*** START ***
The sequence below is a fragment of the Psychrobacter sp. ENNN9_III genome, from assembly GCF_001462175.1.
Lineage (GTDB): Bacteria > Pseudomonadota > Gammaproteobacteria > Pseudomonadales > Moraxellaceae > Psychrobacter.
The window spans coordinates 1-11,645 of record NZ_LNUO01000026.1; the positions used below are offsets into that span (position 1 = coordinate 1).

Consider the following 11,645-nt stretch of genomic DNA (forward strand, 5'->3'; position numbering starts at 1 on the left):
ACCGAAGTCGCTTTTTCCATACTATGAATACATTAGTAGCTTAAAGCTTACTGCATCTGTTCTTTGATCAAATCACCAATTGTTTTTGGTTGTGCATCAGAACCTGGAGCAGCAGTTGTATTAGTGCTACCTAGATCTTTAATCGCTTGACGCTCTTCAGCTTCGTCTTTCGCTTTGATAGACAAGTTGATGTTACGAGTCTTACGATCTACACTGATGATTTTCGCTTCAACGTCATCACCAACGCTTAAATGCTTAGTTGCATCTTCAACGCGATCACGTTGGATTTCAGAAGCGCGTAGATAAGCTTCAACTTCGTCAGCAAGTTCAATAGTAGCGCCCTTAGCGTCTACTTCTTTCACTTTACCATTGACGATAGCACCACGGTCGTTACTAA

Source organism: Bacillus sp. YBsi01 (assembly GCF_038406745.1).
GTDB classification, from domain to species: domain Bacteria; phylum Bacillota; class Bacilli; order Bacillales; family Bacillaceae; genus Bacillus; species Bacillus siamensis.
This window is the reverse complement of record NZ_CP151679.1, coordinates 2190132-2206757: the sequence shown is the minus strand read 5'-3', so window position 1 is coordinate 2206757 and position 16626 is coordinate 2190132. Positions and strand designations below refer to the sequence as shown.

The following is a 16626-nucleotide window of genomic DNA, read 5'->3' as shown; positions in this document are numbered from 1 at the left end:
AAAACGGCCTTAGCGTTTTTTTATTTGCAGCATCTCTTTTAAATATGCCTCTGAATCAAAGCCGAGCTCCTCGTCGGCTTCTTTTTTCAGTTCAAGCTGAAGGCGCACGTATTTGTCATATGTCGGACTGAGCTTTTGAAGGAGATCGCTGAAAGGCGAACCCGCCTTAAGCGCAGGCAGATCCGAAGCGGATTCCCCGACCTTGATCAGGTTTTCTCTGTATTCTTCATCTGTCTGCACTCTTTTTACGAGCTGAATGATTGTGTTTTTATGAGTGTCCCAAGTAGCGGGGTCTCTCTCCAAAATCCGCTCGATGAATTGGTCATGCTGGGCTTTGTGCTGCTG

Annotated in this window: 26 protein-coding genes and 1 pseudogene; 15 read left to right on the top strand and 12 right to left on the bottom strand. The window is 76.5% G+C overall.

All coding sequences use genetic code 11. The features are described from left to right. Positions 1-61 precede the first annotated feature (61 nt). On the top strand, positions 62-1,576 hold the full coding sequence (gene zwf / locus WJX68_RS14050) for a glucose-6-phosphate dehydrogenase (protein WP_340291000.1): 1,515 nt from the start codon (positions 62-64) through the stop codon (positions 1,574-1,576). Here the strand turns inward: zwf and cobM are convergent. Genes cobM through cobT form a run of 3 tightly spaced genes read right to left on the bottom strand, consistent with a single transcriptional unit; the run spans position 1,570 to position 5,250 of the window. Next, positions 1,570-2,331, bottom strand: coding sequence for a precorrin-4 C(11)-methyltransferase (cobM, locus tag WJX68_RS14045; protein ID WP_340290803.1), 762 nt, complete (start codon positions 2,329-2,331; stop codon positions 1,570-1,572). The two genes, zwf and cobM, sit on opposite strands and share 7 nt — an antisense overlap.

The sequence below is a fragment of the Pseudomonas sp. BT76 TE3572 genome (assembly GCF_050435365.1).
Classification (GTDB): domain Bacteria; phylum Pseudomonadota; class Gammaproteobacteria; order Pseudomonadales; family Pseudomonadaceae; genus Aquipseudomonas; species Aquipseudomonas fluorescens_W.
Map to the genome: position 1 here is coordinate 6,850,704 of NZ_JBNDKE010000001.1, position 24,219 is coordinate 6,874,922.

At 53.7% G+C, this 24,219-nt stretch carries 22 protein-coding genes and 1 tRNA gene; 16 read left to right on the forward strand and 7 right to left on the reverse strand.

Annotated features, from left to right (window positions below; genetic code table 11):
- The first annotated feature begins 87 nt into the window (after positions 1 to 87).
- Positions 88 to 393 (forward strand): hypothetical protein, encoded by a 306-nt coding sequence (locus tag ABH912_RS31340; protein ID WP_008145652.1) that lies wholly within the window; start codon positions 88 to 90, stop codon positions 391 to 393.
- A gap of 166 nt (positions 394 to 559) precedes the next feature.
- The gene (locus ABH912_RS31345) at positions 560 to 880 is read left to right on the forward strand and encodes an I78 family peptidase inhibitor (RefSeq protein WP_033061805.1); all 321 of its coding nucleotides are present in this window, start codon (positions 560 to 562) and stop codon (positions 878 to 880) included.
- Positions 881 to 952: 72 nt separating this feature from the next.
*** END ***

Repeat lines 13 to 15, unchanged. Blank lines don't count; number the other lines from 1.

The sequence below is a fragment of the Pseudomonas sp. BT76 TE3572 genome (assembly GCF_050435365.1).
Classification (GTDB): domain Bacteria; phylum Pseudomonadota; class Gammaproteobacteria; order Pseudomonadales; family Pseudomonadaceae; genus Aquipseudomonas; species Aquipseudomonas fluorescens_W.
Map to the genome: position 1 here is coordinate 6,850,704 of NZ_JBNDKE010000001.1, position 24,219 is coordinate 6,874,922.